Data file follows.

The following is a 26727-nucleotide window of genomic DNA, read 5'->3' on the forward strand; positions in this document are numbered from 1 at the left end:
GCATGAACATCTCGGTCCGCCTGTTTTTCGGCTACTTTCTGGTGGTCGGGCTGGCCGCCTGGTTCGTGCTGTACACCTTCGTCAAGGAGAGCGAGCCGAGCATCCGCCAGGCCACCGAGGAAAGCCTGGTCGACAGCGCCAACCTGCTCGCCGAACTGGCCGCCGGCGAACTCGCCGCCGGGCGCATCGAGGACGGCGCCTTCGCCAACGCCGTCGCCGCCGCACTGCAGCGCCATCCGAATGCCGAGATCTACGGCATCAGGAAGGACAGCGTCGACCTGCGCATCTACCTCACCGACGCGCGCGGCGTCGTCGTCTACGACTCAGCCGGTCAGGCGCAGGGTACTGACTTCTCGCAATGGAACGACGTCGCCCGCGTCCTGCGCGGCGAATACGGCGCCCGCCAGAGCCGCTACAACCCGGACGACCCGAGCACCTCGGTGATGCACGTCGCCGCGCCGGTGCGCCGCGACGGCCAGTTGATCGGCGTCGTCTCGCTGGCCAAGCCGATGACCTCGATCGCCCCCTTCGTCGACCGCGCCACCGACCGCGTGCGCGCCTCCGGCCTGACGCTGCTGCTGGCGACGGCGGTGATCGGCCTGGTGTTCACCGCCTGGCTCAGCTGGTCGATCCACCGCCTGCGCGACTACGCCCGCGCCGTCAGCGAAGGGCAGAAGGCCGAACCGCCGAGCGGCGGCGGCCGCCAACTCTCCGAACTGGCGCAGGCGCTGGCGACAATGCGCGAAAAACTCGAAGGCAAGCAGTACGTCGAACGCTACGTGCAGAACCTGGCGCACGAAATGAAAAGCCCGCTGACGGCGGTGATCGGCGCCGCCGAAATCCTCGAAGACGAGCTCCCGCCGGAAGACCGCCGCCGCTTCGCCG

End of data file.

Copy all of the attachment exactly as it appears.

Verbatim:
The following is a 26727-nucleotide window of genomic DNA, read 5'->3' on the forward strand; positions in this document are numbered from 1 at the left end:
GCATGAACATCTCGGTCCGCCTGTTTTTCGGCTACTTTCTGGTGGTCGGGCTGGCCGCCTGGTTCGTGCTGTACACCTTCGTCAAGGAGAGCGAGCCGAGCATCCGCCAGGCCACCGAGGAAAGCCTGGTCGACAGCGCCAACCTGCTCGCCGAACTGGCCGCCGGCGAACTCGCCGCCGGGCGCATCGAGGACGGCGCCTTCGCCAACGCCGTCGCCGCCGCACTGCAGCGCCATCCGAATGCCGAGATCTACGGCATCAGGAAGGACAGCGTCGACCTGCGCATCTACCTCACCGACGCGCGCGGCGTCGTCGTCTACGACTCAGCCGGTCAGGCGCAGGGTACTGACTTCTCGCAATGGAACGACGTCGCCCGCGTCCTGCGCGGCGAATACGGCGCCCGCCAGAGCCGCTACAACCCGGACGACCCGAGCACCTCGGTGATGCACGTCGCCGCGCCGGTGCGCCGCGACGGCCAGTTGATCGGCGTCGTCTCGCTGGCCAAGCCGATGACCTCGATCGCCCCCTTCGTCGACCGCGCCACCGACCGCGTGCGCGCCTCCGGCCTGACGCTGCTGCTGGCGACGGCGGTGATCGGCCTGGTGTTCACCGCCTGGCTCAGCTGGTCGATCCACCGCCTGCGCGACTACGCCCGCGCCGTCAGCGAAGGGCAGAAGGCCGAACCGCCGAGCGGCGGCGGCCGCCAACTCTCCGAACTGGCGCAGGCGCTGGCGACAATGCGCGAAAAACTCGAAGGCAAGCAGTACGTCGAACGCTACGTGCAGAACCTGGCGCACGAAATGAAAAGCCCGCTGACGGCGGTGATCGGCGCCGCCGAAATCCTCGAAGACGAGCTCCCGCCGGAAGACCGCCGCCGCTTCGCCG